Levi’s is revolutionizing women’s jeans fit technology just in time for fall/winter, or as many know it, “denim season.” Jeans are a San Francisco wardrobe staple, so it is no surprise our locally founded jeans pioneer is the first brand to recognize that finding jeans can be as agonizing for women as trying on bras or bathing suits. “All women suffer to find a good fit,” says Mary Alderete, Levi’s VP of Global Women’s Marketing. In interviews conducted with women globally, Levi’s found that most women try on ten pairs of jeans before settling on one. While men blamed the jeans for not fitting their body, women typically blamed their bodies for not fitting the jeans.
In a massive undertaking that involved analyzing the three-dimensional body scans of 60,000 women worldwide, Levi’s attempted to answer the conundrum “Why don’t these jeans fit me?”Analysis revealed three distinct body types that together encompassed 80 percent of women across the world, which they categorized in terms of their ‘Curve ID’: the “Slight”, “Demi” and “Bold” curve. For each ‘Curve ID’, popular styles like the “Skinny”, “Straight Leg” and “Boot Cut” were created in figure flattering fabrics and finishes for each body type, which were then tested on real women during “Fit Safaris” before finalizing patterns for release.
Just what is your‘Curve ID’? Generally speaking you can be diagnosed by problem type. If you experience pinching at the waist (otherwise known as the dreaded muffin top), you may be a “Slight”. If you need more room to cover your backside, “the women who have suffered the longest and the most” according to Alderete, you may be a (bootyful) “Bold”. If your curves are proportional and you fit into most jeans, you may experience an even better fit as a “Demi”. Levi’s used three live models with dramatically different body types but identical jeans size wearing the “Slight”, “Demi” and “Bold” curve styles to prove that fit is “about shape not size”.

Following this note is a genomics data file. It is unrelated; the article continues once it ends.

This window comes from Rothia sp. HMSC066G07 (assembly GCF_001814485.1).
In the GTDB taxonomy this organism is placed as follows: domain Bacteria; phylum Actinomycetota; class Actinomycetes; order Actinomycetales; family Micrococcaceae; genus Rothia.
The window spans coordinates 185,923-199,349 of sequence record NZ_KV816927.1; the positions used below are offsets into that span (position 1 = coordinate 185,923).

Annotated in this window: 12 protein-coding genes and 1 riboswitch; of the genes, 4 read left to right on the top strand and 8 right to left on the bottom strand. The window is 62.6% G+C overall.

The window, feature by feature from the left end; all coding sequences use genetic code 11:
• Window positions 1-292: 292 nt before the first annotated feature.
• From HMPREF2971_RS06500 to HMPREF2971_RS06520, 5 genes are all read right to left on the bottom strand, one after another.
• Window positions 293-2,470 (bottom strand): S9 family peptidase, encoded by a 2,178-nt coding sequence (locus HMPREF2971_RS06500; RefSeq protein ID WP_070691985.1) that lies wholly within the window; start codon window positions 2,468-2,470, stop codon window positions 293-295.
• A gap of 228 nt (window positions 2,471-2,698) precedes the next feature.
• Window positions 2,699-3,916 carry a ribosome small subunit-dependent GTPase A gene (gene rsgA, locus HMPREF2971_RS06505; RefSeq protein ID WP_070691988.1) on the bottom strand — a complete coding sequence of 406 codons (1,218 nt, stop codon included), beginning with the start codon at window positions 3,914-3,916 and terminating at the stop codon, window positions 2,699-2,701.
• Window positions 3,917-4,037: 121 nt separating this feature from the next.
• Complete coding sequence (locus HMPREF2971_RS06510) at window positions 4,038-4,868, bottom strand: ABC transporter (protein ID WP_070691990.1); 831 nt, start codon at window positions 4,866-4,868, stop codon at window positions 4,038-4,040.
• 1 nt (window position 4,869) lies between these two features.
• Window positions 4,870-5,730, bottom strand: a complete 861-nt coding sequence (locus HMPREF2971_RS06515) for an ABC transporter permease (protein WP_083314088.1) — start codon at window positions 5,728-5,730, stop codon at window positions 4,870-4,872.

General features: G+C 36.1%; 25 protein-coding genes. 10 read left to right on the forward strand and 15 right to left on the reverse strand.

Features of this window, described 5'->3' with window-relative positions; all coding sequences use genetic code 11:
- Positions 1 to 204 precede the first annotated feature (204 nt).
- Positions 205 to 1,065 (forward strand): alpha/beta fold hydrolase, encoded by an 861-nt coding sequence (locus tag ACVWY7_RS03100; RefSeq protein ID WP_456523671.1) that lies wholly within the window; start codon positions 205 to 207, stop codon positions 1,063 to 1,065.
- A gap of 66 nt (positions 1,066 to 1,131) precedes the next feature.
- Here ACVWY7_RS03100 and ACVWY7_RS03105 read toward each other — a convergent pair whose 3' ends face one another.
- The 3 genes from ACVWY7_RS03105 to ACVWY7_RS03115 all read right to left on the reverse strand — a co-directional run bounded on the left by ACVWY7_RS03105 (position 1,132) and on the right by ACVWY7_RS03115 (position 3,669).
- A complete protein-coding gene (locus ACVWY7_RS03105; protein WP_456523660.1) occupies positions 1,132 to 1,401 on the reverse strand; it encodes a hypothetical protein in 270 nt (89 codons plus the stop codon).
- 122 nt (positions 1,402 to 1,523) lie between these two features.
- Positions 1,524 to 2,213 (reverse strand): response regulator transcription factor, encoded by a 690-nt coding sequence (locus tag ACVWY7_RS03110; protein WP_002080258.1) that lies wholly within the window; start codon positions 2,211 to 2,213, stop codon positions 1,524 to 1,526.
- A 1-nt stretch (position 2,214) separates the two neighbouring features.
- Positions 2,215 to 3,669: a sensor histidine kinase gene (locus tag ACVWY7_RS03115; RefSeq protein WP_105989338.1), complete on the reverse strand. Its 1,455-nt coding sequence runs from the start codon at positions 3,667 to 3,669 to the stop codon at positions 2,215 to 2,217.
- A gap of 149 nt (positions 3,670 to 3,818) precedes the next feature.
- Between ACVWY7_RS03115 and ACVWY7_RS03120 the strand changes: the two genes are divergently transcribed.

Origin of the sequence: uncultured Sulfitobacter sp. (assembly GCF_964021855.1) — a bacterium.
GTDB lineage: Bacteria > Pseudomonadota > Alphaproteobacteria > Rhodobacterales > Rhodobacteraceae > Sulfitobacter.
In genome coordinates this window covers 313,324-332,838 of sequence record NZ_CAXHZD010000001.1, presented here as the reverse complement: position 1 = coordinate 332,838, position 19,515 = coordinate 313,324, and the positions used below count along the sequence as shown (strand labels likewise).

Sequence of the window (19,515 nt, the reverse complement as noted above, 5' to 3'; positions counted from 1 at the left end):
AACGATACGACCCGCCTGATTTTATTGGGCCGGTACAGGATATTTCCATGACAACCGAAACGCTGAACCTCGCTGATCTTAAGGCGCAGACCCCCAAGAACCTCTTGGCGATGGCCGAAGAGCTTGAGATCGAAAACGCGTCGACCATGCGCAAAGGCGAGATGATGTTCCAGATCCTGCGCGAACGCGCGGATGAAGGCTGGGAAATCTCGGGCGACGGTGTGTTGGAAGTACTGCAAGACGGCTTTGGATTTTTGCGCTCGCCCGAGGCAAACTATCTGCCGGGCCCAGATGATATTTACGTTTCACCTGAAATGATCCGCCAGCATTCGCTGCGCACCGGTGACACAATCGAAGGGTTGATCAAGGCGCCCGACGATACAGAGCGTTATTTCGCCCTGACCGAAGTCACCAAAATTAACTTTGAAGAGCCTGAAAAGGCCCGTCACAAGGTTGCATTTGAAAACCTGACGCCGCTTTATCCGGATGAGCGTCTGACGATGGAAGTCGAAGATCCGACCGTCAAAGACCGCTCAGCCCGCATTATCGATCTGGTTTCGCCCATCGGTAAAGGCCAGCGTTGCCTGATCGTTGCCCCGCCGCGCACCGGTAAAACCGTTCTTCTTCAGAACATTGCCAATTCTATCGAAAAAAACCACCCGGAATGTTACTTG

Your ‘Curve ID’ can be evaluated by a Levi’s expert in their stores. How do they do it? A Levi’s Fit Technician will ask you to stand feet together, arms crossed and bend from side to side to determine your natural waist. String is fastened around this point to allow the Fit Technician to take measurements around your pelvic bones and eight inches down at your seat. Comparing the ratio between these measurements determines your ‘Curve ID’.
Levi’s is committed to its new women’s fit plan. Satisfied ‘Curve ID’ customers can look forward to purchasing the same jeans in the future as the company “brings these fits back in new fashions, finishes, (and) details,” Alderete promises. While there currently has no plan to apply the fit innovation to tops or outerwear, Alderete says Levi’s will “put together a styling point of view . . . that compliments each body type.” Imagine cinched waist tops that accentuate the curvy shapes of “Bold” women and billowy tops to compliment a “Slight” curve wearing Skinny Jeans. The company plans to expand its research and fit customization to accommodate the remaining 20 percent not yet within the three ‘Curve ID’s.
“Women of all shapes should have a perfect fitting jean,” concludes Alderete. While fashion magazines are filled with unscientific, editorial comparisons using celebrity body types to endorse jeans styles and brands, Levi’s has taken a scientific and pragmatic approach that they also consider more “authentic”. “Our brand is much more about . . . being who you really are as opposed to trying to be something your not.” With ‘Curve ID’ fit events around the country, Levi’s is encouraging all women to come as they are and embrace the body they have with jeans that celebrate it. —Miko Heidi Laube